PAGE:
I. L. Peretz
Born in the shtetl of Zamość, Lublin Governorate, Congress Poland, and raised in an Orthodox Jewish home he gave his allegiance at age fifteen to the Haskalah, the Jewish enlightenment. He began a deliberate plan of secular learning, reading books in Polish, Russian, German, and French. He planned to go to the theologically liberal Rabbinical school at Zhytomyr, but concern for his mother's feelings got him to stay on in Zamość. He married, through an arranged marriage, the daughter of Gabriel Judah Lichtenfeld, whom Liptzin describes as a "minor poet and philosopher".
He failed in an attempt to make a living distilling whiskey, but began to write Hebrew language poetry, songs, and tales, some of them written with his father-in-law ; this collaboration, however, did not prevent his divorce in 1878, after which he promptly remarried (his second wife was Helena Ringelheim). At about the same time, he passed the examination to become a lawyer, a profession which he successfully pursued for the next decade, until in 1889 his license was revoked by the Imperial Russian authorities, on the basis of suspicion of Polish nationalist feelings. From then on he lived in Warsaw, where his income came largely from a job in the small bureaucracy of the city's Jewish community. There he founded Hazomir (The Nightingale), which became the cultural centre of pre-World War I Yiddish Warsaw.
His first Yiddish work appeared in 1888, notably the long ballad Monish, which appeared that year in the landmark anthology Folksbibliotek ("People's Library"), edited by Sholom Aleichem. This ballad tells the story of an ascetic young man, Monish, who unsuccessfully resists the temptress Lilith.
A writer of social criticism, sympathetic to the labor movement, he wrote stories, folk tales and plays. Liptzin characterizes him as both a realist and a romanticist, who "delved into irrational layers of the soul"... ; "an optimist who believed in the inevitability of progress through enlightenment", and who, at times, expressed this optimism through "visions of Messianic possibilities". Still, while most Jewish intellectuals were unrestrained in their support of the Russian Revolution of 1905, Peretz's view was more reserved, focusing more on the pogroms that took place within the Revolution, and concerned that the Revolution's universalist ideals would leave little space for Jewish non-conformism.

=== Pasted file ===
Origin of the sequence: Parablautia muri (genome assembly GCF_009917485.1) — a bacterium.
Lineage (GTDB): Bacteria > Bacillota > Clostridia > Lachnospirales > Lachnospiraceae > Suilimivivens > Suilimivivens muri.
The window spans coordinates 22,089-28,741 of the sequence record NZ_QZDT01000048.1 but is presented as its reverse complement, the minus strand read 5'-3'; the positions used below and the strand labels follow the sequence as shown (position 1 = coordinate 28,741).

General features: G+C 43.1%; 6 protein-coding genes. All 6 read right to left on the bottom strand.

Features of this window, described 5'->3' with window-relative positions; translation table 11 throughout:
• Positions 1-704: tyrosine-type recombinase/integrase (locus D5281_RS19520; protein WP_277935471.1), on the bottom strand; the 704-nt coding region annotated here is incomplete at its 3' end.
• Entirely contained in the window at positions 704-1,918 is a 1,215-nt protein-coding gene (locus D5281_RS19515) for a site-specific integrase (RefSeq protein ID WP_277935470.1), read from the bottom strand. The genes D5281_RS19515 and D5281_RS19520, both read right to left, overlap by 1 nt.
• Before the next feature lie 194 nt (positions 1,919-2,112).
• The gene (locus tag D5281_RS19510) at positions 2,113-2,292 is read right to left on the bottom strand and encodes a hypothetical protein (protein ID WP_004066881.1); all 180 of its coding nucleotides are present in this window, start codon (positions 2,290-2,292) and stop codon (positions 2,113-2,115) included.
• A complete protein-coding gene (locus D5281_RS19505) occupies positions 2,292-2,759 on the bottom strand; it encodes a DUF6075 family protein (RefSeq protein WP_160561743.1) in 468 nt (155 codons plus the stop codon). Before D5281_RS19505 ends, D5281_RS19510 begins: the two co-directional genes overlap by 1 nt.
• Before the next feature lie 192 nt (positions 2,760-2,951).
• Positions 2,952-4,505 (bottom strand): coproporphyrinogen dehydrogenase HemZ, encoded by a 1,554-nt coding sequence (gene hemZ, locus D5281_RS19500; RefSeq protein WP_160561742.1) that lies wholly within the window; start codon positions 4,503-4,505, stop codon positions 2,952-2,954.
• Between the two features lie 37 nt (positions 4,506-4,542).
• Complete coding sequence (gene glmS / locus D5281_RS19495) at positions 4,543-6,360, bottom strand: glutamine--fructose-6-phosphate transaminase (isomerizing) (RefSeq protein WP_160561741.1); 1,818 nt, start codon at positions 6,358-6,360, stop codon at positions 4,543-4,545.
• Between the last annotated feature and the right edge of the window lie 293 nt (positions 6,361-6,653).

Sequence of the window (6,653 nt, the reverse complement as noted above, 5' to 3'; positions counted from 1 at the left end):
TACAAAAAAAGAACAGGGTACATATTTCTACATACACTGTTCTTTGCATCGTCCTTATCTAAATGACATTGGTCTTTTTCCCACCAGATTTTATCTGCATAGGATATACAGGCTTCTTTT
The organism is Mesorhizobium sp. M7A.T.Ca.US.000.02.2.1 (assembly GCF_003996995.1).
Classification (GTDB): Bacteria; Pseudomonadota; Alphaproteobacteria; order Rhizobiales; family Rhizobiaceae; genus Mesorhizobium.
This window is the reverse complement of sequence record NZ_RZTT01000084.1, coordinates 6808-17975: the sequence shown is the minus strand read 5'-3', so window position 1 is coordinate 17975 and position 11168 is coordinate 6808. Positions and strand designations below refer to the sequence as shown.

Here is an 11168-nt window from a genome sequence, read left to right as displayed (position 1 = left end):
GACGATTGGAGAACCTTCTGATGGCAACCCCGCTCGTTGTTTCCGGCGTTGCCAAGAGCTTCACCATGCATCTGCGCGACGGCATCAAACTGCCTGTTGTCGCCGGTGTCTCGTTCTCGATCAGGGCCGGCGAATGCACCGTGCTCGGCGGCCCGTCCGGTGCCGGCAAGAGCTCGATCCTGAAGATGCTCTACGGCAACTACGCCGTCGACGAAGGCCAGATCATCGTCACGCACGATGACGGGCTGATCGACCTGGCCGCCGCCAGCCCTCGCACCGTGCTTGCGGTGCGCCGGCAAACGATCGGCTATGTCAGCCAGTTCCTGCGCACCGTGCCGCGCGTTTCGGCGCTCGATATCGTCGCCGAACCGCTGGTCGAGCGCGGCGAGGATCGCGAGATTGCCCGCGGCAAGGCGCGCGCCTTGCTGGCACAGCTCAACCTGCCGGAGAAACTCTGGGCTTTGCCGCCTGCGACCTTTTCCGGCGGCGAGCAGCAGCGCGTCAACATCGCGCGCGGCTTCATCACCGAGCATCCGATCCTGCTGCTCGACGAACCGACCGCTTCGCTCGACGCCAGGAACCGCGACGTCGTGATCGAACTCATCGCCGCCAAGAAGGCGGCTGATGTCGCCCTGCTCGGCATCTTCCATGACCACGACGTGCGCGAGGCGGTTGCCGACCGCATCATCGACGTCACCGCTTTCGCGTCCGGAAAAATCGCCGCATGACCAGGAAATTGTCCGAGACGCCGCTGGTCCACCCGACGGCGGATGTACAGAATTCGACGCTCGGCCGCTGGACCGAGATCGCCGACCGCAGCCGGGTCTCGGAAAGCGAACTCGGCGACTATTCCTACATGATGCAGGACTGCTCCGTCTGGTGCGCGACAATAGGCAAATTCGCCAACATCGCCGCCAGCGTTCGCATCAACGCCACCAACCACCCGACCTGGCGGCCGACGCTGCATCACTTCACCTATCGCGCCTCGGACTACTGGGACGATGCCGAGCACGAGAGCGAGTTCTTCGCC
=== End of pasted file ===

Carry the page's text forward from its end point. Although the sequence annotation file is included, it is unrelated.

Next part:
Much as Jacob Gordin influenced Yiddish theater in New York City in a more serious direction, so did Peretz in Eastern Europe. Israil Bercovici sees Peretz's works for the stage as a synthesis of Gordin and of the more traditional and melodramatic Abraham Goldfaden, an opinion which Peretz himself apparently would not have rejected: "The critics", he wrote, "the worst of them thought that M.M. Seforim was my model. This is not true. My teacher was Abraham Goldfaden."
Some of Peretz's most important works are Oyb Nisht Nokh Hekher ("If not Higher") and the short story "Bontshe Shvayg" ("Bontsche the Silent"). "Bontsche" is the story of an extremely meek and modest man, downtrodden on earth but exalted in heaven for his modesty, who, offered any heavenly reward, chooses one as modest as the way he had lived. While the story can be read as praise of this meekness, there is also an ambiguity in the ending, which can be read as showing contempt for someone who cannot even imagine receiving more.
Peretz's 1907 play A Night in the Old Marketplace has been adapted into a multimedia theatrical presentation, with music by Frank London and book and lyrics by Glen Berger, slated to open in 2007; the CD is already on sale. Set in a Jewish shtetl, the comedy presents the philosophical and theological questions of living and dying, in Peretz's typical style.
Peretz died in the city of Warsaw, Congress Poland, in 1915. There are streets in Zamość and in Warsaw named after him (ulica Icchaka Lejba Pereca in Polish). He was buried at the Okopowa Street Jewish Cemetery with a huge crowd, about 100 000 strong, attending the burial ceremony.